During his talk at the Cleveland City Club on Wednesday afternoon, John Kasich played with the idea of washing a state lawmaker’s car as part of persuading her to support the expansion of Medicaid. The governor also quipped about the need to “kick them in the shins if they’re not going to vote for this.” Mostly, he made the moral case for aiding the poor and vulnerable, arguing the expansion reflected a religious obligation to show compassion for the disadvantaged.
A governor should speak powerfully in this way, and it has been heartening to see Kasich doing so. He clearly has his eye on reluctant fellow Republicans in the legislature, many resistant because of their disdain for the Affordable Care Act and their concern for the country spending too much. What is not likely is that many in the majority caucus will be moved by the notion that their opposition reveals spiritual shortcomings. They seem pretty certain about the quality of their moral compass.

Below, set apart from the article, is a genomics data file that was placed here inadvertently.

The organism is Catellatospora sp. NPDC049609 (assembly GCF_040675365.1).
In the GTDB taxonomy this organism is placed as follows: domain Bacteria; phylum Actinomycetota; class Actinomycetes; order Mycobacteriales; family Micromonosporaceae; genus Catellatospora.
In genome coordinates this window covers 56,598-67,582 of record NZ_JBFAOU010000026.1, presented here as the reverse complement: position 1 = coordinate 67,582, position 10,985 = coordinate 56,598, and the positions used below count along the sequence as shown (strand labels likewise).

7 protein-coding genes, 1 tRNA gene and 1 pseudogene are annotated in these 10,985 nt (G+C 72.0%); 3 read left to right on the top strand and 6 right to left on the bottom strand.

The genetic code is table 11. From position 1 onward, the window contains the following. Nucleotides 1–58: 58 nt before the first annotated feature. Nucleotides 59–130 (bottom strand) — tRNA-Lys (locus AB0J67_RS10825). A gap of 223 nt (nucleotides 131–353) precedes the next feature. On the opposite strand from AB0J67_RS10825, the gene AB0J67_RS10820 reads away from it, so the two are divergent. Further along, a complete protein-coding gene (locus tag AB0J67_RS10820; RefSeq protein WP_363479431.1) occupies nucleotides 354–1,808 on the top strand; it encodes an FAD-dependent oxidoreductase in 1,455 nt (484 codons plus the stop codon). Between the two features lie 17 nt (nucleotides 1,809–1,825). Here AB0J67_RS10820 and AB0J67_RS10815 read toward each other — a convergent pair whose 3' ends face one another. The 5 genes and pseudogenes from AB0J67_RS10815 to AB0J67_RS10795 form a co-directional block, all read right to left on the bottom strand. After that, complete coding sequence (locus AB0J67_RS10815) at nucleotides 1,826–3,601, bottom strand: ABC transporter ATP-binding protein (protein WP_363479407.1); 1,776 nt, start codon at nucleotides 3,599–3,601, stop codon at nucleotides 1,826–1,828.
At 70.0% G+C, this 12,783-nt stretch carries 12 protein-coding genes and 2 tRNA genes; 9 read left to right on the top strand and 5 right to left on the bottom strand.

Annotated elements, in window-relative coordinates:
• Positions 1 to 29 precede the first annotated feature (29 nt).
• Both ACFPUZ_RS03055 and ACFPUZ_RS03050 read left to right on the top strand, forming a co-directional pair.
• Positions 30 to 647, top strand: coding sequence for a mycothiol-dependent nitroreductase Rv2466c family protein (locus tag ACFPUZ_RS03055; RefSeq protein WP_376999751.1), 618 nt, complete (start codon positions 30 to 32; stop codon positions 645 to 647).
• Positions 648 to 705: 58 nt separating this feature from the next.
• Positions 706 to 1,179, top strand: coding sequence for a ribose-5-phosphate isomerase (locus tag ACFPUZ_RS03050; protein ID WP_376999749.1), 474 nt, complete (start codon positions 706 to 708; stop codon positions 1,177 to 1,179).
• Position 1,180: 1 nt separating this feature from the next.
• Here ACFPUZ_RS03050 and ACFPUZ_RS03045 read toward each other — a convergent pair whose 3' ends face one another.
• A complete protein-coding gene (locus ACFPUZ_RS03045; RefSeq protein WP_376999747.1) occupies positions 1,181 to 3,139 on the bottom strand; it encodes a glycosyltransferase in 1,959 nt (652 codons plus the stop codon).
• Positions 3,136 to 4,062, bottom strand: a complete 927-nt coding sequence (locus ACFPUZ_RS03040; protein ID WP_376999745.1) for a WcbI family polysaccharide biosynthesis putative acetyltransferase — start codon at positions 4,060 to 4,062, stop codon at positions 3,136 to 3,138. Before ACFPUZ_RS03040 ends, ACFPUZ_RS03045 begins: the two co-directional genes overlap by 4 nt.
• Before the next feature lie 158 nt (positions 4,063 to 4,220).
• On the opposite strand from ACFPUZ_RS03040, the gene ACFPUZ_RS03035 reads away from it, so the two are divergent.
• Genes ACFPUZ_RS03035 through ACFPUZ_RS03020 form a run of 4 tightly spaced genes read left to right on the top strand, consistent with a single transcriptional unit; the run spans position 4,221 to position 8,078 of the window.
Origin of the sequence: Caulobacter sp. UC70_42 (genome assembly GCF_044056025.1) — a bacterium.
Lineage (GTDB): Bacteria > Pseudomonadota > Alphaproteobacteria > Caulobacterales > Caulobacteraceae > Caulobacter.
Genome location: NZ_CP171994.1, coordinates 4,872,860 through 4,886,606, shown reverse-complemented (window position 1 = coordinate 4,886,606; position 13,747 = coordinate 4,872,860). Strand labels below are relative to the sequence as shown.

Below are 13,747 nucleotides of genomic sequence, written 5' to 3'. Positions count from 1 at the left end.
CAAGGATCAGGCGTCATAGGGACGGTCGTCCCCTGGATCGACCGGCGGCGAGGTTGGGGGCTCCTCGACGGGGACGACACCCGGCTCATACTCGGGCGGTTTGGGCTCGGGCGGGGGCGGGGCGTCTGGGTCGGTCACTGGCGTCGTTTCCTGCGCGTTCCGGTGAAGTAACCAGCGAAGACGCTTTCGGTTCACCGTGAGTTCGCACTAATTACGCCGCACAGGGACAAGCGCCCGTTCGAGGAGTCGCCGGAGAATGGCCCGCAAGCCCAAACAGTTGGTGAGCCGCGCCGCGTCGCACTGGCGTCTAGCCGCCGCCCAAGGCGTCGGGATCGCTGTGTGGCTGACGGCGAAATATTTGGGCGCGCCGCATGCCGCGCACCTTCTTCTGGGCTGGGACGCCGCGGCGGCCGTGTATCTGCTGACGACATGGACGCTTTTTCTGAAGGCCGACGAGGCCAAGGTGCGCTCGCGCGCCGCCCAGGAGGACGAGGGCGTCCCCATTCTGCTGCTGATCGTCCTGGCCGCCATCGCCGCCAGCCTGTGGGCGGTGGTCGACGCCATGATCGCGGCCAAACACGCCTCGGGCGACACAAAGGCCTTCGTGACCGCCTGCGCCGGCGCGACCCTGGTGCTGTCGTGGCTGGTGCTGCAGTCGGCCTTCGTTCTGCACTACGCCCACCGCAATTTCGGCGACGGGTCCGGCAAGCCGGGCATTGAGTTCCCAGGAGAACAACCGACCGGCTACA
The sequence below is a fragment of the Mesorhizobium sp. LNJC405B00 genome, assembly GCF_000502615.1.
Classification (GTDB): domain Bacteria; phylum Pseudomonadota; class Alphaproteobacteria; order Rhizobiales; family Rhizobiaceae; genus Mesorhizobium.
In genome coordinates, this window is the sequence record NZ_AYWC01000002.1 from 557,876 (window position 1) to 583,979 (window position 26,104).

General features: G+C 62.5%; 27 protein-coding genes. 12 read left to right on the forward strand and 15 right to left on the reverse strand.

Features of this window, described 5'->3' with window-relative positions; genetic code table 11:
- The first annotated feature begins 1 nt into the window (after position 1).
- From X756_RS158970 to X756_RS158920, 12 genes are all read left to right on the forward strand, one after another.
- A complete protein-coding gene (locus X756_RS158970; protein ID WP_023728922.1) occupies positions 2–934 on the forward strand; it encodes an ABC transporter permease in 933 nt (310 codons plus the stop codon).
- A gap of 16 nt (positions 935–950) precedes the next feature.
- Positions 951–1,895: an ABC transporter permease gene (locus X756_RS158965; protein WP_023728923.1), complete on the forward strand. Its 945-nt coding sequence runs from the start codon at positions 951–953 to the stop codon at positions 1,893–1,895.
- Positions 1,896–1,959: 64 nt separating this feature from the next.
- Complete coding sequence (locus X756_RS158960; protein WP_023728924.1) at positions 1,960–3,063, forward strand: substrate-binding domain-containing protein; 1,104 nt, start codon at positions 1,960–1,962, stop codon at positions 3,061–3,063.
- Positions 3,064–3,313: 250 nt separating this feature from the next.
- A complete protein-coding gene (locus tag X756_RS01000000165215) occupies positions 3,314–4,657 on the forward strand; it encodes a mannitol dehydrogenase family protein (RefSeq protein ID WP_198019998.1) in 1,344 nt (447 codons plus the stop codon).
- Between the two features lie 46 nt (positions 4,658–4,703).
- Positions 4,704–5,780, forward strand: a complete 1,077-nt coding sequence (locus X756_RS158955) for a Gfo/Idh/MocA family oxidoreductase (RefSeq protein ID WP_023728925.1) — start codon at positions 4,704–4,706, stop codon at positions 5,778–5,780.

The strongest argument for the Medicaid expansion, extending health coverage to those up to 138 percent of the poverty level, is that the move would benefit Ohio (and the country) as a whole.
How? Consider those with severe mental illness, or addictions, or both. Many of them do not have health insurance today. Expand Medicaid, and many would receive coverage, bringing steady treatment, the medication leading to productive lives, to taking jobs and otherwise making contributions. Put another way, and worth repeated emphasis, the expansion results in new opportunities, people in position to fulfill hopes and dreams.
Surely, that is something upon which Republicans and Democrats can agree. More, those improved lives translate into less crime, a small yet significant number with mental illness no longer cycling through county jails.
Too often the falsehood is spread about “expanding a broken system.” Medicaid needs improvement, the Kasich team has been at the vanguard of the effort. Medicaid is not broken, operating at a lower cost than private insurers, delivering better health outcomes for those in the program.
Less expense, improved health, together they benefit all Ohioans, from enhancing the work force to freeing dollars for investment elsewhere.
Local hospitals, rural and urban, support the expansion, eager to trade the inefficiency and cost of uncompensated care. Put these institutions in a better position, and lawmakers would aid leading employers in their regions. Or would they rather put hospitals and jobs at risk?
What should not be missed about the Medicaid expansion is its practical dimension, the state spending just 2.8 percent more during the next decade than it would without health reform. In other words, the benefits far exceed the costs.